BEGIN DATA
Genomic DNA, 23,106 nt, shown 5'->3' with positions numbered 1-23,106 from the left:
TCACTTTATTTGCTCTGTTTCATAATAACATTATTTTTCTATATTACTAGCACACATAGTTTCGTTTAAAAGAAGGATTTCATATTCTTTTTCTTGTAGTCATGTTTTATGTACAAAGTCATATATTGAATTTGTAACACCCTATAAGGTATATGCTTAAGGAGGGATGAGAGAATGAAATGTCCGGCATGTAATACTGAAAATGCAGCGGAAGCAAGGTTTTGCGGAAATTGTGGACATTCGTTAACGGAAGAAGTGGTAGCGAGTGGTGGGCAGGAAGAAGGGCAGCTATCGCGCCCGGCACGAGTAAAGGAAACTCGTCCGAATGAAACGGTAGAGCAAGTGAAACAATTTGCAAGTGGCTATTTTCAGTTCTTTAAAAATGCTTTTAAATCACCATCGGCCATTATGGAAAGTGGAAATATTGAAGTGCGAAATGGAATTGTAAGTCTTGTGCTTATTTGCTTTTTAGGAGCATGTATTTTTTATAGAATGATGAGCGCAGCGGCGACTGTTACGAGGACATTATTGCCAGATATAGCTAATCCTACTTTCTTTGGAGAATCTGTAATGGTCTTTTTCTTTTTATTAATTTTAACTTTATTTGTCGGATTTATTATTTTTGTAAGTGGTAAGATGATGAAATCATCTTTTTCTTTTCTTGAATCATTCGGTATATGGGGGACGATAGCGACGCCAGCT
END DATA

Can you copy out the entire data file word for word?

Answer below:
Genomic DNA, 23,106 nt, shown 5'->3' with positions numbered 1-23,106 from the left:
TCACTTTATTTGCTCTGTTTCATAATAACATTATTTTTCTATATTACTAGCACACATAGTTTCGTTTAAAAGAAGGATTTCATATTCTTTTTCTTGTAGTCATGTTTTATGTACAAAGTCATATATTGAATTTGTAACACCCTATAAGGTATATGCTTAAGGAGGGATGAGAGAATGAAATGTCCGGCATGTAATACTGAAAATGCAGCGGAAGCAAGGTTTTGCGGAAATTGTGGACATTCGTTAACGGAAGAAGTGGTAGCGAGTGGTGGGCAGGAAGAAGGGCAGCTATCGCGCCCGGCACGAGTAAAGGAAACTCGTCCGAATGAAACGGTAGAGCAAGTGAAACAATTTGCAAGTGGCTATTTTCAGTTCTTTAAAAATGCTTTTAAATCACCATCGGCCATTATGGAAAGTGGAAATATTGAAGTGCGAAATGGAATTGTAAGTCTTGTGCTTATTTGCTTTTTAGGAGCATGTATTTTTTATAGAATGATGAGCGCAGCGGCGACTGTTACGAGGACATTATTGCCAGATATAGCTAATCCTACTTTCTTTGGAGAATCTGTAATGGTCTTTTTCTTTTTATTAATTTTAACTTTATTTGTCGGATTTATTATTTTTGTAAGTGGTAAGATGATGAAATCATCTTTTTCTTTTCTTGAATCATTCGGTATATGGGGGACGATAGCGACGCCAGCT